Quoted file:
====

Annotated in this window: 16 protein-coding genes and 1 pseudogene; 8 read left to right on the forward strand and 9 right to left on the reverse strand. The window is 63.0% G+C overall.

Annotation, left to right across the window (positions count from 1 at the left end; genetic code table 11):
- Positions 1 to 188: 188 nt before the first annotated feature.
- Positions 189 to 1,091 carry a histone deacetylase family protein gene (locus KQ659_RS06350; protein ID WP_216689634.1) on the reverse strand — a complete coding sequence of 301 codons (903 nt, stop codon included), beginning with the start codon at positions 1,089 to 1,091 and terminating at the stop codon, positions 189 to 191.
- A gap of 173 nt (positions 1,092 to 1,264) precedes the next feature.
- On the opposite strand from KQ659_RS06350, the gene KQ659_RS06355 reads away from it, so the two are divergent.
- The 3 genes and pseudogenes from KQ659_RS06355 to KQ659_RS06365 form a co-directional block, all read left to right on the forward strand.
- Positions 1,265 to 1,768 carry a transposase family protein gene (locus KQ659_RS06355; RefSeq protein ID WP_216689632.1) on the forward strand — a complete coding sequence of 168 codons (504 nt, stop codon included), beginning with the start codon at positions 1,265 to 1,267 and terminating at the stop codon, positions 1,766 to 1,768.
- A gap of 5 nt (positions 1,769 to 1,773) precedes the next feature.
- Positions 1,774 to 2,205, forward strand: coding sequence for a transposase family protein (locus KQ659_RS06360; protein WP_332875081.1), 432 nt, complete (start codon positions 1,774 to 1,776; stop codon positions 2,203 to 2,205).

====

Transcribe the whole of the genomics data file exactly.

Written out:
Annotated in this window: 16 protein-coding genes and 1 pseudogene; 8 read left to right on the forward strand and 9 right to left on the reverse strand. The window is 63.0% G+C overall.

Annotation, left to right across the window (positions count from 1 at the left end; genetic code table 11):
- Positions 1 to 188: 188 nt before the first annotated feature.
- Positions 189 to 1,091 carry a histone deacetylase family protein gene (locus KQ659_RS06350; protein ID WP_216689634.1) on the reverse strand — a complete coding sequence of 301 codons (903 nt, stop codon included), beginning with the start codon at positions 1,089 to 1,091 and terminating at the stop codon, positions 189 to 191.
- A gap of 173 nt (positions 1,092 to 1,264) precedes the next feature.
- On the opposite strand from KQ659_RS06350, the gene KQ659_RS06355 reads away from it, so the two are divergent.
- The 3 genes and pseudogenes from KQ659_RS06355 to KQ659_RS06365 form a co-directional block, all read left to right on the forward strand.
- Positions 1,265 to 1,768 carry a transposase family protein gene (locus KQ659_RS06355; RefSeq protein ID WP_216689632.1) on the forward strand — a complete coding sequence of 168 codons (504 nt, stop codon included), beginning with the start codon at positions 1,265 to 1,267 and terminating at the stop codon, positions 1,766 to 1,768.
- A gap of 5 nt (positions 1,769 to 1,773) precedes the next feature.
- Positions 1,774 to 2,205, forward strand: coding sequence for a transposase family protein (locus KQ659_RS06360; protein WP_332875081.1), 432 nt, complete (start codon positions 1,774 to 1,776; stop codon positions 2,203 to 2,205).